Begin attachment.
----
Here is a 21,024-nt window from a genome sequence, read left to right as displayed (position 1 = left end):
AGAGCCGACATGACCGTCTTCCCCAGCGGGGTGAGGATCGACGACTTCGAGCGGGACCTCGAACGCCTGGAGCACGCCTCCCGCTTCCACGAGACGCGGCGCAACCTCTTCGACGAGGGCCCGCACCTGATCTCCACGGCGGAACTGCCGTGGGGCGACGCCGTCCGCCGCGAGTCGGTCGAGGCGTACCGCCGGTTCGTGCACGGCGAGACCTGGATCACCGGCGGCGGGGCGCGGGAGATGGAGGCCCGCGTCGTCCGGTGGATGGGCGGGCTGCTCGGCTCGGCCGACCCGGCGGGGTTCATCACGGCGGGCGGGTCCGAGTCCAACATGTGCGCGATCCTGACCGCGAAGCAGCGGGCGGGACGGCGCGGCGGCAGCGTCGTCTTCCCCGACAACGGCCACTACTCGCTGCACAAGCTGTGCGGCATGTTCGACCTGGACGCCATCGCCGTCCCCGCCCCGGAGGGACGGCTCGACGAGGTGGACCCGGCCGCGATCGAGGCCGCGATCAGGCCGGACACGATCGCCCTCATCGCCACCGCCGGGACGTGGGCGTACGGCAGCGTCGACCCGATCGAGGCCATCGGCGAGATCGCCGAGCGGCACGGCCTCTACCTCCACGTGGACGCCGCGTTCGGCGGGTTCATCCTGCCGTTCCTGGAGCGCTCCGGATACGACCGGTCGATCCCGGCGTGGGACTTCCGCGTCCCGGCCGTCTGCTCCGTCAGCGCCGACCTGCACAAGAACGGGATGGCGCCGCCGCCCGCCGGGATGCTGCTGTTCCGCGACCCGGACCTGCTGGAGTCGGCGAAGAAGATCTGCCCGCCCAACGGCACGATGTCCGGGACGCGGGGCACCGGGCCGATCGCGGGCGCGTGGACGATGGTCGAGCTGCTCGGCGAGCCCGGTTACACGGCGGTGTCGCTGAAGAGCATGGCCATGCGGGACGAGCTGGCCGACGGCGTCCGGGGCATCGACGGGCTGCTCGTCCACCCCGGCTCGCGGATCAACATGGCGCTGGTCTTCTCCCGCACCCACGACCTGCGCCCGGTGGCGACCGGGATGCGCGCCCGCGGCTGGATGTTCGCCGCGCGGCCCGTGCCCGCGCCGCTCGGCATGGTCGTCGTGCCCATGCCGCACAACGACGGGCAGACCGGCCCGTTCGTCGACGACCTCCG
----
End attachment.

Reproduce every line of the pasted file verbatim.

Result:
Here is a 21,024-nt window from a genome sequence, read left to right as displayed (position 1 = left end):
AGAGCCGACATGACCGTCTTCCCCAGCGGGGTGAGGATCGACGACTTCGAGCGGGACCTCGAACGCCTGGAGCACGCCTCCCGCTTCCACGAGACGCGGCGCAACCTCTTCGACGAGGGCCCGCACCTGATCTCCACGGCGGAACTGCCGTGGGGCGACGCCGTCCGCCGCGAGTCGGTCGAGGCGTACCGCCGGTTCGTGCACGGCGAGACCTGGATCACCGGCGGCGGGGCGCGGGAGATGGAGGCCCGCGTCGTCCGGTGGATGGGCGGGCTGCTCGGCTCGGCCGACCCGGCGGGGTTCATCACGGCGGGCGGGTCCGAGTCCAACATGTGCGCGATCCTGACCGCGAAGCAGCGGGCGGGACGGCGCGGCGGCAGCGTCGTCTTCCCCGACAACGGCCACTACTCGCTGCACAAGCTGTGCGGCATGTTCGACCTGGACGCCATCGCCGTCCCCGCCCCGGAGGGACGGCTCGACGAGGTGGACCCGGCCGCGATCGAGGCCGCGATCAGGCCGGACACGATCGCCCTCATCGCCACCGCCGGGACGTGGGCGTACGGCAGCGTCGACCCGATCGAGGCCATCGGCGAGATCGCCGAGCGGCACGGCCTCTACCTCCACGTGGACGCCGCGTTCGGCGGGTTCATCCTGCCGTTCCTGGAGCGCTCCGGATACGACCGGTCGATCCCGGCGTGGGACTTCCGCGTCCCGGCCGTCTGCTCCGTCAGCGCCGACCTGCACAAGAACGGGATGGCGCCGCCGCCCGCCGGGATGCTGCTGTTCCGCGACCCGGACCTGCTGGAGTCGGCGAAGAAGATCTGCCCGCCCAACGGCACGATGTCCGGGACGCGGGGCACCGGGCCGATCGCGGGCGCGTGGACGATGGTCGAGCTGCTCGGCGAGCCCGGTTACACGGCGGTGTCGCTGAAGAGCATGGCCATGCGGGACGAGCTGGCCGACGGCGTCCGGGGCATCGACGGGCTGCTCGTCCACCCCGGCTCGCGGATCAACATGGCGCTGGTCTTCTCCCGCACCCACGACCTGCGCCCGGTGGCGACCGGGATGCGCGCCCGCGGCTGGATGTTCGCCGCGCGGCCCGTGCCCGCGCCGCTCGGCATGGTCGTCGTGCCCATGCCGCACAACGACGGGCAGACCGGCCCGTTCGTCGACGACCTCCG